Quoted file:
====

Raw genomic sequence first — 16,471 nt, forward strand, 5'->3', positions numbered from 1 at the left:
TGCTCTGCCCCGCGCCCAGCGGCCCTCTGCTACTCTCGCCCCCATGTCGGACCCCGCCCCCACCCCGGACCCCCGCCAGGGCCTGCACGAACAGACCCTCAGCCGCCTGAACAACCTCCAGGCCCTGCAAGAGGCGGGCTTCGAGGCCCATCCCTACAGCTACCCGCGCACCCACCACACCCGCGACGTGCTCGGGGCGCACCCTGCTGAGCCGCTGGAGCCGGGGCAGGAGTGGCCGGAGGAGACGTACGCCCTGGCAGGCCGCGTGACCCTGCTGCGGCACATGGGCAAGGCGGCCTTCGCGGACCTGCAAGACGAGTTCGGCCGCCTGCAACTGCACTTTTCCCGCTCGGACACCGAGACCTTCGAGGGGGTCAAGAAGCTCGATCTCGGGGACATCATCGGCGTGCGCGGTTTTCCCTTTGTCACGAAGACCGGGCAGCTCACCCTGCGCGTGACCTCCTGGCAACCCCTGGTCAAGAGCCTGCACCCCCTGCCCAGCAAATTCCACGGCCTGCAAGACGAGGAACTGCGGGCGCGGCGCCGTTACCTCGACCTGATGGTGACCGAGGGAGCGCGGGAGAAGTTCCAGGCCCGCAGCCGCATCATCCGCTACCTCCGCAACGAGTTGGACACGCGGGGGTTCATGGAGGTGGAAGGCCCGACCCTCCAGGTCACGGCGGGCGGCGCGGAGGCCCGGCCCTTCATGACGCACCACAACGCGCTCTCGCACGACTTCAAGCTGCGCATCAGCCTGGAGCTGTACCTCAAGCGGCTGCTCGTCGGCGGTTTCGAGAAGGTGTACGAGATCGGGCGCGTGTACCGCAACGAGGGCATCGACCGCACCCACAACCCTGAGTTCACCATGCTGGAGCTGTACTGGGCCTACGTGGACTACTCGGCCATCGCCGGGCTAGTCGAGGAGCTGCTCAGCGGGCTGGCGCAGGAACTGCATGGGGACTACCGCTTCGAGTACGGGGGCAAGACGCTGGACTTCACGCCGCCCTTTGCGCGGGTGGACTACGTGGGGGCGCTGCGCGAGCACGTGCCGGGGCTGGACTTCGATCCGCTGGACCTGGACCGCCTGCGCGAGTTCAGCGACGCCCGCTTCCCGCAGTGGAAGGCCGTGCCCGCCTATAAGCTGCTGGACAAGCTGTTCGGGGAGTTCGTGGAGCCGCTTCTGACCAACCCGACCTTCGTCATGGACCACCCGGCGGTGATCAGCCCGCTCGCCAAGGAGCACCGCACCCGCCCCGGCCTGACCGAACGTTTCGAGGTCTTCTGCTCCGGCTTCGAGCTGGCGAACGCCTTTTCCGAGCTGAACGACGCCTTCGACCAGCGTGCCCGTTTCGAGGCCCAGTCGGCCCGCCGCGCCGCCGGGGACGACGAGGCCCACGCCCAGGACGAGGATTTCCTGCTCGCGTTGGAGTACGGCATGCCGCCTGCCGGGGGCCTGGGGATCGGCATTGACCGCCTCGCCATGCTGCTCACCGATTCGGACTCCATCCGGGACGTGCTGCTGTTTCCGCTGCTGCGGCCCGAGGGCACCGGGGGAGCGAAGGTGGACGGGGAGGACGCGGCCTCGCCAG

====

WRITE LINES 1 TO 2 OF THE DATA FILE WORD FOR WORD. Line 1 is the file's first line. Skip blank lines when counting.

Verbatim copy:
Raw genomic sequence first — 16,471 nt, forward strand, 5'->3', positions numbered from 1 at the left:
TGCTCTGCCCCGCGCCCAGCGGCCCTCTGCTACTCTCGCCCCCATGTCGGACCCCGCCCCCACCCCGGACCCCCGCCAGGGCCTGCACGAACAGACCCTCAGCCGCCTGAACAACCTCCAGGCCCTGCAAGAGGCGGGCTTCGAGGCCCATCCCTACAGCTACCCGCGCACCCACCACACCCGCGACGTGCTCGGGGCGCACCCTGCTGAGCCGCTGGAGCCGGGGCAGGAGTGGCCGGAGGAGACGTACGCCCTGGCAGGCCGCGTGACCCTGCTGCGGCACATGGGCAAGGCGGCCTTCGCGGACCTGCAAGACGAGTTCGGCCGCCTGCAACTGCACTTTTCCCGCTCGGACACCGAGACCTTCGAGGGGGTCAAGAAGCTCGATCTCGGGGACATCATCGGCGTGCGCGGTTTTCCCTTTGTCACGAAGACCGGGCAGCTCACCCTGCGCGTGACCTCCTGGCAACCCCTGGTCAAGAGCCTGCACCCCCTGCCCAGCAAATTCCACGGCCTGCAAGACGAGGAACTGCGGGCGCGGCGCCGTTACCTCGACCTGATGGTGACCGAGGGAGCGCGGGAGAAGTTCCAGGCCCGCAGCCGCATCATCCGCTACCTCCGCAACGAGTTGGACACGCGGGGGTTCATGGAGGTGGAAGGCCCGACCCTCCAGGTCACGGCGGGCGGCGCGGAGGCCCGGCCCTTCATGACGCACCACAACGCGCTCTCGCACGACTTCAAGCTGCGCATCAGCCTGGAGCTGTACCTCAAGCGGCTGCTCGTCGGCGGTTTCGAGAAGGTGTACGAGATCGGGCGCGTGTACCGCAACGAGGGCATCGACCGCACCCACAACCCTGAGTTCACCATGCTGGAGCTGTACTGGGCCTACGTGGACTACTCGGCCATCGCCGGGCTAGTCGAGGAGCTGCTCAGCGGGCTGGCGCAGGAACTGCATGGGGACTACCGCTTCGAGTACGGGGGCAAGACGCTGGACTTCACGCCGCCCTTTGCGCGGGTGGACTACGTGGGGGCGCTGCGCGAGCACGTGCCGGGGCTGGACTTCGATCCGCTGGACCTGGACCGCCTGCGCGAGTTCAGCGACGCCCGCTTCCCGCAGTGGAAGGCCGTGCCCGCCTATAAGCTGCTGGACAAGCTGTTCGGGGAGTTCGTGGAGCCGCTTCTGACCAACCCGACCTTCGTCATGGACCACCCGGCGGTGATCAGCCCGCTCGCCAAGGAGCACCGCACCCGCCCCGGCCTGACCGAACGTTTCGAGGTCTTCTGCTCCGGCTTCGAGCTGGCGAACGCCTTTTCCGAGCTGAACGACGCCTTCGACCAGCGTGCCCGTTTCGAGGCCCAGTCGGCCCGCCGCGCCGCCGGGGACGACGAGGCCCACGCCCAGGACGAGGATTTCCTGCTCGCGTTGGAGTACGGCATGCCGCCTGCCGGGGGCCTGGGGATCGGCATTGACCGCCTCGCCATGCTGCTCACCGATTCGGACTCCATCCGGGACGTGCTGCTGTTTCCGCTGCTGCGGCCCGAGGGCACCGGGGGAGCGAAGGTGGACGGGGAGGACGCGGCCTCGCCAG